Which Joe gave his name to ‘sloppy joes’? We look at five interesting sandwiches and their lexical origins.
1‘why don't you go and lie down and have a sleep?’
nap, doze, rest, siesta, drowse, catnap
informal snooze, forty winks, a bit of shut-eye, power nap
British informal kip, zizz
child language bye-byes
1‘she slept for about an hour’
be asleep, doze, rest, take a siesta, nap, take a nap, catnap, drowse
sleep like a log, sleep like a top
informal snooze, snatch forty winks, get some shut-eye, be in the land of Nod
British informal kip, have a kip, get one's head down, zizz, get some zizz
North American informal catch some Zs
literary slumber, be in the arms of Morpheus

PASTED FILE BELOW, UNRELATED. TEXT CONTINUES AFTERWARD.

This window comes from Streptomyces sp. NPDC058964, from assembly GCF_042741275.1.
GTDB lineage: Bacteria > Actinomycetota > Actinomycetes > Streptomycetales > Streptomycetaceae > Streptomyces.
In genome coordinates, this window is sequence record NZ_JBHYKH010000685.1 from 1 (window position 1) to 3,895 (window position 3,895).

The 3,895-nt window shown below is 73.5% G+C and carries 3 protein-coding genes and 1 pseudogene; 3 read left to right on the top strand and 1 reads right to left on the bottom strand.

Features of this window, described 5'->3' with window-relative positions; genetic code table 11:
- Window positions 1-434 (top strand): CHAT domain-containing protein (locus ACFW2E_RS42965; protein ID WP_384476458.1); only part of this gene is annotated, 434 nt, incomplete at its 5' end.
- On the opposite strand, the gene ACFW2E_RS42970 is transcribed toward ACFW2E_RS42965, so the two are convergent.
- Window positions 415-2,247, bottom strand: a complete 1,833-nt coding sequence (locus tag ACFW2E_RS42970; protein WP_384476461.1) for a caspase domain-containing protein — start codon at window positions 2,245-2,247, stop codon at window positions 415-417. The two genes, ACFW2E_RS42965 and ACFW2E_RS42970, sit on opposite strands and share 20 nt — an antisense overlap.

‘I went to sleep almost as soon as my head hit the pillow’
fall asleep, get to sleep
drop off, nod off, go off, drift off, crash out, go out like a light, flake out, conk out
sack out, zone out
‘the horse's condition deteriorated and he was put to sleep’
put down, destroy, put out of its misery
We take a look at several popular, though confusing, punctuation marks.
From Afghanistan to Zimbabwe, discover surprising and intriguing language facts from around the globe.
The definitions of ‘buddy’ and ‘bro’ in the OED have recently been revised. We explore their history and increase in popularity.